Parenteral: Definition & Medical Uses

Instructor: Zona Taylor

Zona has taught Nursing and has a master's degree in Nursing Education and Maternal-Infant Nursing from University of Maryland Baltimore.

This lesson provides the definition of the word parenteral and discusses the most commonly used routes of administration that fall into that category. We'll also give examples of their use and application.

That Medication's Going Where?

Our exposure to needles comes early in life. From multiple baby shots to nearly automatic IV fluids in an ambulance, the use of needles to put medicine, blood, or fluids into a patient is common place in the world of health care.

You notice how they sometimes let you take your medicine by mouth? That's called the 'oral' route of giving a medicine. There are a number of routes by which medications are administered. The most common are:

  • oral (by mouth)
  • parenteral (by injection)
  • topical (on the skin)

In the medical world, parenteral refers to administering medications without going through the digestive system. The word 'parenteral' comes from the roots 'para-', or 'outside of', and '-enteral' which refers to the alimentary, or digestive, system. When needles are used to administer medications and fluids, it is by the parenteral route.

Types of Parenteral Routes

Let's look at the most common parenteral routes of drug administration.

Intravenous

Medicines or fluids that go directly into the patient's vein are being given by the intravenous (IV) route. Many medications, fluids, and blood products are administered intravenously. Fluids may go in slowly and continuously for many hours using electronic IV pumps to control the rate. Some medicines can be injected directly into the vein or IV line over just a minute or so, while others are given for 30-120 minutes every few hours.

For patient's whose digestive system will not digest or absorb nutrients properly, we give them all the nutrients they need through a special kind of IV call TPN, or total parenteral nutrition. TPN is personalized to the patient's condition and requires frequent blood tests to see if the 'recipe' needs to be changed.

IV (intravenous) line in place in hand
IV in back of hand,intravenous

Most IV lines are flexible, plastic tubes called catheters. Some of these catheters are only one or two inches long. Others are much longer and are inserted into a vein in the upper arm and extended all the way to the entrance of the heart. These are call Peripherally Inserted Central Catheters, or PICC lines. Their intended use is for long-term administration of IV fluids or IV medications. Patients sometimes go home with a PICC line in place and learn to administer their own IV antibiotics or TPN.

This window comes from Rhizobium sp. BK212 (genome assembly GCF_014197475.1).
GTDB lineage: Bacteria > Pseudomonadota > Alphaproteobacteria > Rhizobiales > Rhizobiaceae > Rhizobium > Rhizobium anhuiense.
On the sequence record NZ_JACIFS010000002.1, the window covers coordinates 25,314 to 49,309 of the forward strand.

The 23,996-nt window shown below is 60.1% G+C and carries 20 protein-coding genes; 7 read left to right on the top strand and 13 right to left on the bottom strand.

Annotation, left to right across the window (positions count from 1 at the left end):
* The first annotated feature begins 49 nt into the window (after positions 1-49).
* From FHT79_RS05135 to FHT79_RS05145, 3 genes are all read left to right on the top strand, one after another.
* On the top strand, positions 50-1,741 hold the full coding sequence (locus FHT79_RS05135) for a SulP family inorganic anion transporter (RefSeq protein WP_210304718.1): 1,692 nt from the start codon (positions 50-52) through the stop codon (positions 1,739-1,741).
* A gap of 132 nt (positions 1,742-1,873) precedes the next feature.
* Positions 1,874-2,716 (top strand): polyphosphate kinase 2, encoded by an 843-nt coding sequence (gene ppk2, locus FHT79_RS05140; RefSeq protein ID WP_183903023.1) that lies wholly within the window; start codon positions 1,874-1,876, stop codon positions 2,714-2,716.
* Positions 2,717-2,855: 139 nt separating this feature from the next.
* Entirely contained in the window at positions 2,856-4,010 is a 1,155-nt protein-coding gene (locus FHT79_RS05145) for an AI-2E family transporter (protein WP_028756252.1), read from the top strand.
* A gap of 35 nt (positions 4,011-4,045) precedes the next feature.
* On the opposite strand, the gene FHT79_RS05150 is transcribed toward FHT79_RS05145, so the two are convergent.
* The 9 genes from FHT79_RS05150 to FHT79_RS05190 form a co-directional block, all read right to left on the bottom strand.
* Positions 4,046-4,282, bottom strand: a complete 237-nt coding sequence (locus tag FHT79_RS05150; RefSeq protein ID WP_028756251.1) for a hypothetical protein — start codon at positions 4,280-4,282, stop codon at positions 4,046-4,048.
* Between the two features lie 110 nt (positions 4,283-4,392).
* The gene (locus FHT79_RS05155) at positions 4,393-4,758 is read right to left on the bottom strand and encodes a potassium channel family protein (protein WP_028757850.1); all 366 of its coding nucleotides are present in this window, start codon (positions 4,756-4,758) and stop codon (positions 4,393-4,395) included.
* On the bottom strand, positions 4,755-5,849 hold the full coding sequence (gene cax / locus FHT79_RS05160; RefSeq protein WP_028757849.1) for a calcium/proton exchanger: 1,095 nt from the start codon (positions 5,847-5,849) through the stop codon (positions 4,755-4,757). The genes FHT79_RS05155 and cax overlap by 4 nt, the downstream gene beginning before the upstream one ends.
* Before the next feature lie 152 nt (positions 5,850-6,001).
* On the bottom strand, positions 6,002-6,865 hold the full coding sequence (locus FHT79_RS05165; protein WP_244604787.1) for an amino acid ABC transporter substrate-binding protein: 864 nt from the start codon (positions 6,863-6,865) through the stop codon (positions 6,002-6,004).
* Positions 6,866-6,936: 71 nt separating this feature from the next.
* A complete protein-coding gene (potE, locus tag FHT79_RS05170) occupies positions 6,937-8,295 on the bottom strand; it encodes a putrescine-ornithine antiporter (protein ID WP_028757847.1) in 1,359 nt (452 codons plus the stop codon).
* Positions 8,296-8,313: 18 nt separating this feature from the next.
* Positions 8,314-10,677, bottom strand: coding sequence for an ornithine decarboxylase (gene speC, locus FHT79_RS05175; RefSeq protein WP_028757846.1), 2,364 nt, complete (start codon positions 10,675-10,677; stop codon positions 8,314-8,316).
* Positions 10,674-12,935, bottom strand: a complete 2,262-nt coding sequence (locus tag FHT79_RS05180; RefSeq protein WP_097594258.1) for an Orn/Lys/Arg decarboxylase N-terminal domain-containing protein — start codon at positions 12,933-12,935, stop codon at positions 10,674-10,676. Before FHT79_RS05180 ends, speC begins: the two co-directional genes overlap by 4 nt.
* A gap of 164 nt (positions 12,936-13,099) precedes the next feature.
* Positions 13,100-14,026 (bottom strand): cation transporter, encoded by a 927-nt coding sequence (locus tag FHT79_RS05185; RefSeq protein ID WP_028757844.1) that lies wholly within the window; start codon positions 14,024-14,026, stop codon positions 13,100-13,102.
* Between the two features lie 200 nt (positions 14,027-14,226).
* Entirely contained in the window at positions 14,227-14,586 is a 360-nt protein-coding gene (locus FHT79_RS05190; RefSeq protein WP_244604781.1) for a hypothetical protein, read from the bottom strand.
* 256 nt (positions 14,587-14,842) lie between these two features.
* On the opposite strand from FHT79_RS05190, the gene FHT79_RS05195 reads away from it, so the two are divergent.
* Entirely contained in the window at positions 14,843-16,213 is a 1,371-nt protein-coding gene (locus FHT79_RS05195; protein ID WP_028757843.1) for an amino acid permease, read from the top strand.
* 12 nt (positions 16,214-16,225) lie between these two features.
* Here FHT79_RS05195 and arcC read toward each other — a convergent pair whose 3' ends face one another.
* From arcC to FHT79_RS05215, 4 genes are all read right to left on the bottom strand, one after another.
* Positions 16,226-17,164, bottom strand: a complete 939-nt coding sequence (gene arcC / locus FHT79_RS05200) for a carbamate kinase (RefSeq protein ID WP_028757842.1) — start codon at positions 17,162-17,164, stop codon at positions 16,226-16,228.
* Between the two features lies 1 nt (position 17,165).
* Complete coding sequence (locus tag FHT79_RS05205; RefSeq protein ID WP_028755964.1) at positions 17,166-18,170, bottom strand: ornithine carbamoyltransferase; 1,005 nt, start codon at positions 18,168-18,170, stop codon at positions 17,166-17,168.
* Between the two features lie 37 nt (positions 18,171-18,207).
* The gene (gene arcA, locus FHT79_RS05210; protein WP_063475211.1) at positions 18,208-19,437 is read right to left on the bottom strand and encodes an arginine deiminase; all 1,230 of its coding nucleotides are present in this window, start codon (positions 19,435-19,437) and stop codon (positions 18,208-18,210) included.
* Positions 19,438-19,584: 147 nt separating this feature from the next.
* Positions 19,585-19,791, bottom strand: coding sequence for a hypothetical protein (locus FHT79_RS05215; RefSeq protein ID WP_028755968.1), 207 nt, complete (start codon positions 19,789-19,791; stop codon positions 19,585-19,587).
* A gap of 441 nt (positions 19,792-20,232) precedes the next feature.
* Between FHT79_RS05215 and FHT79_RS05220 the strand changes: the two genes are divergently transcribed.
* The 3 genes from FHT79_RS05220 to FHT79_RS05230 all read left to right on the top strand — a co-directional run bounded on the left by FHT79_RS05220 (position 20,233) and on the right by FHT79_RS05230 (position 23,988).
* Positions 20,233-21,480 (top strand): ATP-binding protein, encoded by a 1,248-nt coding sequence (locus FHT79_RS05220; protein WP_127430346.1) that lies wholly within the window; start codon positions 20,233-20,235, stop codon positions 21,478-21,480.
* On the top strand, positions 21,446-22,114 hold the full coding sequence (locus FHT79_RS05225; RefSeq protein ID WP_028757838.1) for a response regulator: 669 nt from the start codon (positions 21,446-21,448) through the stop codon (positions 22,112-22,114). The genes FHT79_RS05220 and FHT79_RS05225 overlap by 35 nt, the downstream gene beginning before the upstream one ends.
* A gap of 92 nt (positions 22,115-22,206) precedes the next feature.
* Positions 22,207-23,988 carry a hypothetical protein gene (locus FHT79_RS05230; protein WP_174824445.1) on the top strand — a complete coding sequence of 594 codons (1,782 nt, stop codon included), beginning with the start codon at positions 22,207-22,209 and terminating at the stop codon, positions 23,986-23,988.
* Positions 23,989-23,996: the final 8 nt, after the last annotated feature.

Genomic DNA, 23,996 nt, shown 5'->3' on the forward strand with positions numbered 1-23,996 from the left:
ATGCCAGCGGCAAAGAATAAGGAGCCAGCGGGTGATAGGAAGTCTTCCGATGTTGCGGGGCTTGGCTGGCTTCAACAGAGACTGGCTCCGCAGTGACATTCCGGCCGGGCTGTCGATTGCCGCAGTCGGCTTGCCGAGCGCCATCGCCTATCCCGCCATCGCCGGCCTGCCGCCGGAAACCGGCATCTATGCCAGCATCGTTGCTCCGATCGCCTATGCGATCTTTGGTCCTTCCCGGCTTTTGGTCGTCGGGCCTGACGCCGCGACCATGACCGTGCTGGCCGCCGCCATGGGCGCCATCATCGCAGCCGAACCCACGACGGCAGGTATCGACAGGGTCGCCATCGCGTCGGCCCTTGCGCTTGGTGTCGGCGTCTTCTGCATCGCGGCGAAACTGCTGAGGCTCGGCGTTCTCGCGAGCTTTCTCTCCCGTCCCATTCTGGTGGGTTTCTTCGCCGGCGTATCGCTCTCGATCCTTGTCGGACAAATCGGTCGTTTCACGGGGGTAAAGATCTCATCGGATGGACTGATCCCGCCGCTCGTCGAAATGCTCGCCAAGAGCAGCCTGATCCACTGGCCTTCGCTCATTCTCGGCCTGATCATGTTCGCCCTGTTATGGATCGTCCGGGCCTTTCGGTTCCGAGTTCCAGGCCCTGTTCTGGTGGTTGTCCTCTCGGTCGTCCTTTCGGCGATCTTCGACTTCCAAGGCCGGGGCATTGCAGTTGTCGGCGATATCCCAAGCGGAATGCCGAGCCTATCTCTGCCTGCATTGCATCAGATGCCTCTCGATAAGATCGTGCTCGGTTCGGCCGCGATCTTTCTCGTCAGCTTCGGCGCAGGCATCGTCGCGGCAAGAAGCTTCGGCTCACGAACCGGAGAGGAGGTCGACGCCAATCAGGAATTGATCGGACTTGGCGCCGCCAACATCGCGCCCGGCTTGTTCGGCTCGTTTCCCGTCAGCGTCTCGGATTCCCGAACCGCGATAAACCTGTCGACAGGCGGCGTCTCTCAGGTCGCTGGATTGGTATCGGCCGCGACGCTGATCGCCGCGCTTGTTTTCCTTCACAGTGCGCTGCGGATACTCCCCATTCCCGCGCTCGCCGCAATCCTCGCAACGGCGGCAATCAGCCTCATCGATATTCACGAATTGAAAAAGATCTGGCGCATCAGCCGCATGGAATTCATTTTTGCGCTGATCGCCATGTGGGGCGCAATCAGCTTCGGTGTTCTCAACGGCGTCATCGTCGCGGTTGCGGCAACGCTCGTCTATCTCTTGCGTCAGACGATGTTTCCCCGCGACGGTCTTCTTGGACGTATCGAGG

Giving blood to a patient is done intravenously but the process is somewhat different. In order to give a patient blood, the size of the needle and catheter inserted must be large enough to accommodate the red blood cells (the largest of the cells floating in the bloodstream) without breaking (lysing) them. Blood products most frequently administered are packed red blood cells (PRBC) and whole blood. Other components that can be administered include platelets and fresh frozen plasma. All blood products are dripped in over a few hours.

Intraosseous

Another parenteral route is intraosseous infusion, which is injection of medication into the bone marrow. It is an indirect route to intravenous access because the bone marrow drains directly into the venous system. This route is occasionally used for drugs and fluids in emergency medicine and pediatrics when intravenous access is difficult and the need is immediate.

Intramuscular

Most of us know that we don't like getting medicine by the intramuscular (IM) route because it can feel pretty uncomfortable. This is using a needle to put the medicine into a muscle. Other terms for IM include hypodermic injection, a 'shot', or in England it may be called a 'jab'. Common muscles used are the deltoid muscle in the upper arm, a thigh muscle in children, or in a buttock muscle in older children and adults.

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